In the early 1920s, Casper Holstein, a black man from the Danish West Indies who worked as a porter for a Fifth Avenue store, liked to study the “Clearing House” totals published in a year’s worth of newspapers he’d saved. The Clearing House was an operation that managed the exchanges of money among New York City banks on a daily basis. It occurred to Holstein that the numbers printed were different every day.
Until then, lottery games existed, but the winning numbers were often chosen in unreliable ways that could produce rigged results. According to the 2010 book “Playing the Numbers,” Holstein came up with an ingenious solution. Using the Clearing House totals to produce a random combination between 000 and 999, he came up with a daily three-digit winning number for a new kind of lottery game. His invention became known simply as the numbers.
It was an immediate hit and quickly created a sprawling underground economy that moved through Harlem and other black communities in the U.S. For 60 years, the numbers reigned supreme as New York City’s pre-eminent daily lottery game — until 1980, when the state decided it wanted in.
In Detroit, my own mother, Fannie Davis, ran a numbers business for 34 years. That business provided us, her children, with a solid middle-class life, including a spacious family home, beautiful clothes and college educations — and, thanks to our inheritance, generational wealth. While the numbers were illegal, and therefore had to be kept a secret, I knew about another girl with a parent who ran numbers: Her name was Francie and she lived in Harlem, and she was real to me, even though she was in fact a character in a book.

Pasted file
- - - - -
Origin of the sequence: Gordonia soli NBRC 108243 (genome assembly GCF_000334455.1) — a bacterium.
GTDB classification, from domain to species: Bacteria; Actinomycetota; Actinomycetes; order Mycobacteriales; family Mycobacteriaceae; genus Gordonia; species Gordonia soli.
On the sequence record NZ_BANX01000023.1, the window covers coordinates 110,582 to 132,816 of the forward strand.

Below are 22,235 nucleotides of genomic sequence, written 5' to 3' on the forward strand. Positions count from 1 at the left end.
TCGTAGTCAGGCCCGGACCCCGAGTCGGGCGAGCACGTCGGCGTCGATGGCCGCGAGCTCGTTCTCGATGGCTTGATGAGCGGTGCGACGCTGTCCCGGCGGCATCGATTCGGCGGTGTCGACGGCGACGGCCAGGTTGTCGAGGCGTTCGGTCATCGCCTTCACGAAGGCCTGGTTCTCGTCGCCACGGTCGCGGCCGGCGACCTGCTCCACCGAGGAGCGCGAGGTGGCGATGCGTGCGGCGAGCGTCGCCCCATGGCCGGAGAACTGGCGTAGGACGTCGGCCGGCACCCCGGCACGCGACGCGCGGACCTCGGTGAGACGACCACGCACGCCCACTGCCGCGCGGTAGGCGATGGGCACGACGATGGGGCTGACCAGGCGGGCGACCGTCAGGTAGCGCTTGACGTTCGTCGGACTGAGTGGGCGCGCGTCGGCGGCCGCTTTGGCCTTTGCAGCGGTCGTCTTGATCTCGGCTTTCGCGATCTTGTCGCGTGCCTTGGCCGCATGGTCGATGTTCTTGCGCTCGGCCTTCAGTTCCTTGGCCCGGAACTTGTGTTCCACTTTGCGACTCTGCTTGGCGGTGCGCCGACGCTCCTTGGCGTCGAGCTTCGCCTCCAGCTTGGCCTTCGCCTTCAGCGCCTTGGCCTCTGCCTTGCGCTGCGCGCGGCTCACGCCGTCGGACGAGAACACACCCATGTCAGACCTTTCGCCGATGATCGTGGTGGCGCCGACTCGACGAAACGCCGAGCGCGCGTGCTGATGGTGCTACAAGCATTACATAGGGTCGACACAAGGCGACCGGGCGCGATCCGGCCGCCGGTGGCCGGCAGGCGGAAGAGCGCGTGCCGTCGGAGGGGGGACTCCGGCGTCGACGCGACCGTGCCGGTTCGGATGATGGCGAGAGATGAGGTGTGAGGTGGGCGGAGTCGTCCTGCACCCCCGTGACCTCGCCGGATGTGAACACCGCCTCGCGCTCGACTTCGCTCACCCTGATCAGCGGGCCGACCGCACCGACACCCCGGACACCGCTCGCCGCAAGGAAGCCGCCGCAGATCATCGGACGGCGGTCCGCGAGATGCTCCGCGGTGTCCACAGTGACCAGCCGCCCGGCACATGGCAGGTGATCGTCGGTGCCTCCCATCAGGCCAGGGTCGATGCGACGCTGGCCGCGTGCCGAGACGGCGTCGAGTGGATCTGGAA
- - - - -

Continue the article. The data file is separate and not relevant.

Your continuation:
When I was 10, my mom gave me a copy of Louise Meriwether’s novel “Daddy Was A Number Runner,” a fictionalized account of the author’s life in 1930s Harlem, where the numbers helped sustain black folks through the Great Depression, when lucky players could turn a hard-earned nickel into . The book, published in 1970, has a foreword by James Baldwin, who wrote, “the metaphor for this growing apprehension of the iron and insurmountable rigors of one’s life are here conveyed by that game known in Harlem as the numbers, the game which contains the possibility of making a ‘hit’ — the American dream in black-face, Horatio Alger revealed, the American success story with the price tag showing!”
Numbers money provided a foundation from which stellar careers could be launched in everything from athletics to public service to entertainment. Colin Powell’s father bought their family home with proceeds from hitting the Number. Harry Belafonte’s Uncle Lenny ran a numbers racket and was an early example of success for the singer. The singer Lena Horne’s father, Teddy, was a numbers operator. Stephanie St. Clair, known as Madame Queen, was one of the only women to run a successful numbers game in Harlem in the 1920s and 1930s, and became both an activist and major black employer. Such figures were often pillars of the community.
As early as 1971, when off-track-betting interests were looking to move in on the numbers action, Harlem activist James R. Lawson testified in favor of maintaining local control of the game before a legislative committee. “We intend to run it, come hell or high water,” he said.